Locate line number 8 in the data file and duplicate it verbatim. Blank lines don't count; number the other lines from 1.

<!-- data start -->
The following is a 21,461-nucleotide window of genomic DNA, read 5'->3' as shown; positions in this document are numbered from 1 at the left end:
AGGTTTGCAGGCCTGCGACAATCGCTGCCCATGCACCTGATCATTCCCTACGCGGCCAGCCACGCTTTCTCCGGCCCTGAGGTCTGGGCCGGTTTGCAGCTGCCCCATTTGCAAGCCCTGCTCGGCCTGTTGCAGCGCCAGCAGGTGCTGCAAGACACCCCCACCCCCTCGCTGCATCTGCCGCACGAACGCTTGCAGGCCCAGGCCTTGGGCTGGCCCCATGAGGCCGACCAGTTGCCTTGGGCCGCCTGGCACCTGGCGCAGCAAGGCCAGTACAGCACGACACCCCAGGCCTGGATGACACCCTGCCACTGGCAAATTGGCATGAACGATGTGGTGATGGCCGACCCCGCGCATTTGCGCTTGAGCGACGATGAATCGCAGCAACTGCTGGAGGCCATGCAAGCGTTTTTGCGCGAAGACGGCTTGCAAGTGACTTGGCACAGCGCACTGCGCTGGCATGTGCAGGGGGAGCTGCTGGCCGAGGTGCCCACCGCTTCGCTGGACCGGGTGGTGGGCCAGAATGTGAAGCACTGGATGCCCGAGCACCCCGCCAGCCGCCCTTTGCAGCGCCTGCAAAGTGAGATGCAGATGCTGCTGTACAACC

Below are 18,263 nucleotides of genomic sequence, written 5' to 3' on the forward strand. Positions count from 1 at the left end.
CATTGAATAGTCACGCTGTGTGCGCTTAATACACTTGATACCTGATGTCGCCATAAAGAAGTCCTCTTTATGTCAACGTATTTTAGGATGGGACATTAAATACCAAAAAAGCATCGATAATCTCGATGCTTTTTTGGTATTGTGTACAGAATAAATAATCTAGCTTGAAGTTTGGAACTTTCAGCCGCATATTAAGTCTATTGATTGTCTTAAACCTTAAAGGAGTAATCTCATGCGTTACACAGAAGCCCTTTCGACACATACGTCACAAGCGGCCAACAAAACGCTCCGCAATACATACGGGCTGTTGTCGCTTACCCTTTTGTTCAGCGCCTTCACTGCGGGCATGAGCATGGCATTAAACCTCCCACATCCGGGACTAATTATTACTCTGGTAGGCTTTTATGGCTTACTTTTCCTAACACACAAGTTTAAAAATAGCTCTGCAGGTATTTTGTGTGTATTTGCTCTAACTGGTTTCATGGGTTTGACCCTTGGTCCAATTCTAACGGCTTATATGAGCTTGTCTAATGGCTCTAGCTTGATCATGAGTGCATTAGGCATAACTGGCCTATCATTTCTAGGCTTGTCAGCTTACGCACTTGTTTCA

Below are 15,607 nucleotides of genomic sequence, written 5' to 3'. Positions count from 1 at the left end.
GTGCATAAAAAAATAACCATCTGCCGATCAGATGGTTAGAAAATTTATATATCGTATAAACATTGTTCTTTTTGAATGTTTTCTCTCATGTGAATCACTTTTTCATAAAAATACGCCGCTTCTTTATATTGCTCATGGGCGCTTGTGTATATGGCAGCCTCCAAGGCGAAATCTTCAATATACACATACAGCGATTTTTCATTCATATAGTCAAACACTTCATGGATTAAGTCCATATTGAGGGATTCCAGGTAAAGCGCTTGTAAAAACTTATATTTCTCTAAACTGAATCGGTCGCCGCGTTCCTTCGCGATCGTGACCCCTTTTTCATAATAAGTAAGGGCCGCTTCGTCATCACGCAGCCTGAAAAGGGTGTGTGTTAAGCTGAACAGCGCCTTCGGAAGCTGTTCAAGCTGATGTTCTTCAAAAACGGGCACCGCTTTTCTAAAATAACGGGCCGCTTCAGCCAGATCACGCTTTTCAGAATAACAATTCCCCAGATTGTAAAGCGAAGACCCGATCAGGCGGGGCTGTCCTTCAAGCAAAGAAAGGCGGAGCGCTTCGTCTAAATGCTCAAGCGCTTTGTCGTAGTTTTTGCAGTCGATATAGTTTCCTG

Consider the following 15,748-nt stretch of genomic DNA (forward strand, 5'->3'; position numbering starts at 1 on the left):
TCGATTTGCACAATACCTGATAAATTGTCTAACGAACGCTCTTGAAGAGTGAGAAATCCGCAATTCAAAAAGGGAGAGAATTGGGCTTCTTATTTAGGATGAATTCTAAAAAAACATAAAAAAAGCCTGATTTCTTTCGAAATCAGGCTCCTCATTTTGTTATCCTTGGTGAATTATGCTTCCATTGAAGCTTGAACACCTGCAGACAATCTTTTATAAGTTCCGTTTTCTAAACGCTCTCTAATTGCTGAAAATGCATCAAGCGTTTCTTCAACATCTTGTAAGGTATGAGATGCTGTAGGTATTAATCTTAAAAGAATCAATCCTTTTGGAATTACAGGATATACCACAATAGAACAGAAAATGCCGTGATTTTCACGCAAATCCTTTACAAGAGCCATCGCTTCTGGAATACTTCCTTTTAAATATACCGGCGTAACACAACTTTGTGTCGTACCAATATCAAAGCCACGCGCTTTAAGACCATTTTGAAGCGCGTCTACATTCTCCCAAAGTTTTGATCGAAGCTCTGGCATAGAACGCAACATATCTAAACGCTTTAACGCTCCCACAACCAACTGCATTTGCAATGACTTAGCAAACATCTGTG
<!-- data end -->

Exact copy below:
TCGATTTGCACAATACCTGATAAATTGTCTAACGAACGCTCTTGAAGAGTGAGAAATCCGCAATTCAAAAAGGGAGAGAATTGGGCTTCTTATTTAGGATGAATTCTAAAAAAACATAAAAAAAGCCTGATTTCTTTCGAAATCAGGCTCCTCATTTTGTTATCCTTGGTGAATTATGCTTCCATTGAAGCTTGAACACCTGCAGACAATCTTTTATAAGTTCCGTTTTCTAAACGCTCTCTAATTGCTGAAAATGCATCAAGCGTTTCTTCAACATCTTGTAAGGTATGAGATGCTGTAGGTATTAATCTTAAAAGAATCAATCCTTTTGGAATTACAGGATATACCACAATAGAACAGAAAATGCCGTGATTTTCACGCAAATCCTTTACAAGAGCCATCGCTTCTGGAATACTTCCTTTTAAATATACCGGCGTAACACAACTTTGTGTCGTACCAATATCAAAGCCACGCGCTTTAAGACCATTTTGAAGCGCGTCTACATTCTCCCAAAGTTTTGATCGAAGCTCTGGCATAGAACGCAACATATCTAAACGCTTTAACGCTCCCACAACCAACTGCATTTGCAATGACTTAGCAAACATCTGTG